The book tries to think about performance as more than a medium, beyond its liveness and ephemerality, and rather as a series of questions and reflections about how art mediates social relations among people. In trying to trace the institutional and historical realities that allowed the new turn to happen—which in the book’s editorial view were distinct from the circumstances that included living bodies in exhibition spaces and of dance performances in museums from at least the 1960s—the book looks at performance as a new instrument for curating and organising meaning. While doing so, it asks whether the energy of performance has conveniently suspended a crisis in the vocabulary of curating as well as a crisis in the artistic and intellectual missions of museums, overburdened by the pressure to perform in the neoliberal economy of entertainment. The dramatic formulation of the title should be read in this key, of an attempt to collectively question the fundamental directions of our field.

While these developments are global, the resources needed to mobilize such processes (and the large budgets required for many dance productions) mean that they are primarily visible in the few centers of cultural power dotting the world. However, a loosely related history of performance art as a category of visual art stretches back several decades and is composed of multiple, fragmentary, and geographically dispersed stories, many of them marking older turning points in their respective contexts, be it Japan in the 1950s, throughout Latin America and Eastern Europe in the 1960s and 1970s, China in the 1980s, or parts of Southeast Asia and Eastern Europe in the 1990s.

The book looks at these interconnected stories, with contributors from different contexts and representing different methodologies of approaching performance, as well as performance traditions. While the scope of the book goes beyond the traditional Western art centers that have determined the dominant narrative of the performance turn, it was not the book’s intention to give an overview of the world history of performance or of a global scene, nor to provide a minority historiography. Numerous blind spots remain, even for the fragmentary intention and limited ambition of this project. Taking Hong Kong as a vantage point, this publication wanted instead to highlight recent efforts of art historians in different parts of the globe to retrace performance genealogies, given how non-Western histories of performance have been recuperated, translated, integrated, or excluded from the new institutional realities of contemporary art. Which histories are privileged and which are dismissed? Does the new paradigm of performance need these histories, and are they legitimate historical precedents for this new paradigm? Or is the new performance turn too much a product of our time? Are its roots in the performance art of the late avant-garde too vaguely defined?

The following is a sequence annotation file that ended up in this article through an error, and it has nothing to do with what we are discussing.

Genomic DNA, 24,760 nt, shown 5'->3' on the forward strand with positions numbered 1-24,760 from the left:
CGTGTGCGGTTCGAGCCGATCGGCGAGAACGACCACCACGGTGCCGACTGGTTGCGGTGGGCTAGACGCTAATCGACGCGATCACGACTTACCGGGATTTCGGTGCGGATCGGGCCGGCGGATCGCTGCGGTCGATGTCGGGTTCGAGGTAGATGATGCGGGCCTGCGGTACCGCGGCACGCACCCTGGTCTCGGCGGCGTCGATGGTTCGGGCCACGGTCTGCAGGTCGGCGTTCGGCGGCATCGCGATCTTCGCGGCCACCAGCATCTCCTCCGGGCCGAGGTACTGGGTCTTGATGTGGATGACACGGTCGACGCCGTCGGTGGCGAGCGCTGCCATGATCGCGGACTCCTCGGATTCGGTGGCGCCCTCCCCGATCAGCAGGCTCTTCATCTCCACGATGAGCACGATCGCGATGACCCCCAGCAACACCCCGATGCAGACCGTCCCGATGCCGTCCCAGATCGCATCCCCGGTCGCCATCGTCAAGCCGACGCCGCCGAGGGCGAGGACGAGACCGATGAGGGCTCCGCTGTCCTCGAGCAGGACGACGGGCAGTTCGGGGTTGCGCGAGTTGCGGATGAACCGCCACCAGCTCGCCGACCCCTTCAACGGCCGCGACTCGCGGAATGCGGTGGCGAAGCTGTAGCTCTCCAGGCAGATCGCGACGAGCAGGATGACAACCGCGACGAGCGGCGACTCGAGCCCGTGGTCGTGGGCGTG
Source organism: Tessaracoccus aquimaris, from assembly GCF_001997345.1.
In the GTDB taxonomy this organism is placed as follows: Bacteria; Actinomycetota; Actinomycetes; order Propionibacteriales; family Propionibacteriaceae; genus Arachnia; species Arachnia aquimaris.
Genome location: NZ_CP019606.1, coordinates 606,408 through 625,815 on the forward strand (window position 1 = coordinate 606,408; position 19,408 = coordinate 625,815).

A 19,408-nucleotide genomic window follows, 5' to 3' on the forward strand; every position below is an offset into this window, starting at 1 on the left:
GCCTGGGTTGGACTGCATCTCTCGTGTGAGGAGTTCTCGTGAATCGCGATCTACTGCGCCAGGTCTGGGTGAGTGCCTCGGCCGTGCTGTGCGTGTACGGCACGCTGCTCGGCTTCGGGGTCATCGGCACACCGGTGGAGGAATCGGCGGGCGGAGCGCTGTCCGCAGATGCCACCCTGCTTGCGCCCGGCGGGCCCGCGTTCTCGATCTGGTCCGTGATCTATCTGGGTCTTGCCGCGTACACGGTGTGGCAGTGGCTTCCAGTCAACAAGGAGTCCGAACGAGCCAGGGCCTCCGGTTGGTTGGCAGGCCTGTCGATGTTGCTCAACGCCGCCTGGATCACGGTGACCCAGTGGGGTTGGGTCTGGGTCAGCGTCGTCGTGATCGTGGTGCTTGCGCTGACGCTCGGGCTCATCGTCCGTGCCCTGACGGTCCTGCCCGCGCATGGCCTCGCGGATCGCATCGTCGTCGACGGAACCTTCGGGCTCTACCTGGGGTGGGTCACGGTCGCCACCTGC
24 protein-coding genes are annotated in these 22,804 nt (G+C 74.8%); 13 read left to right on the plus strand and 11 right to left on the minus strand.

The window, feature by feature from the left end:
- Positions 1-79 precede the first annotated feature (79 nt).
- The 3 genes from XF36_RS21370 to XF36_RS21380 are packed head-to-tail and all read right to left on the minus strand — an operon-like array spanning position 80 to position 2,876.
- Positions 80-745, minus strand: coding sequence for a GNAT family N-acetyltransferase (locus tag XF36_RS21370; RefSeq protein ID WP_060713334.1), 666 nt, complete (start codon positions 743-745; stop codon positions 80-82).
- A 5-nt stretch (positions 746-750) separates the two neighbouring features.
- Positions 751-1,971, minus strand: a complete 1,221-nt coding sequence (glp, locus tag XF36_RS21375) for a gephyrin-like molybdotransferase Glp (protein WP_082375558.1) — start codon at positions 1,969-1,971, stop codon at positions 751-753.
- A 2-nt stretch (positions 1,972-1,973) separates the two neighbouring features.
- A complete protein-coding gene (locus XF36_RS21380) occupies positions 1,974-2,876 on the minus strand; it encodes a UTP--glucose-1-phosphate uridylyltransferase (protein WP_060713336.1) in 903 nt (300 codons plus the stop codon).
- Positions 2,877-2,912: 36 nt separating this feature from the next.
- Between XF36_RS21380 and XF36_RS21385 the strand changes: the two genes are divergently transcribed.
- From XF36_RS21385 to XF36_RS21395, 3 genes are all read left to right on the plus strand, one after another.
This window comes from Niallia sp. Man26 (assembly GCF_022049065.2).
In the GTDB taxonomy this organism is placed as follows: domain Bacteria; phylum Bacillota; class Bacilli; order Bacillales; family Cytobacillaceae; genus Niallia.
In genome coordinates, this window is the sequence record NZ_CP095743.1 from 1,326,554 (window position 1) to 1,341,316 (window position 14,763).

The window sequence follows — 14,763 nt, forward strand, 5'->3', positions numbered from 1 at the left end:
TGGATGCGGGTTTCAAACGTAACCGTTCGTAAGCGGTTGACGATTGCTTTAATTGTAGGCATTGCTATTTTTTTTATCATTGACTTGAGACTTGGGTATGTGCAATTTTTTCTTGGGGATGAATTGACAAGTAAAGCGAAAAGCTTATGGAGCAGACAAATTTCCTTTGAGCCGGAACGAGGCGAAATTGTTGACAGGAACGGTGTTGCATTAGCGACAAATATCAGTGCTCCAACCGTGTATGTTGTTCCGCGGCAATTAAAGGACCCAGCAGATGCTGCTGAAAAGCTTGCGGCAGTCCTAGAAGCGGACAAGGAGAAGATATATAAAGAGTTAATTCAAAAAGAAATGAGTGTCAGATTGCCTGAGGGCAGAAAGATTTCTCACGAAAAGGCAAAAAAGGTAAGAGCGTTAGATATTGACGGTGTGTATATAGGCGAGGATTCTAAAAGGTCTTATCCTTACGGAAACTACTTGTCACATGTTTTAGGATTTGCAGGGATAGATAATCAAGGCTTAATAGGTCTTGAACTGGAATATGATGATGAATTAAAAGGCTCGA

ISBN: 978-3-956791-18-5
Language: English
Hard cover, 224 pp, 220 x 280mm

This publication would not have been possible without the generous support from the Robert H. N. Ho. Foundation. 

If you are interested in purchasing this publication or would like more information, please visit Para Site's website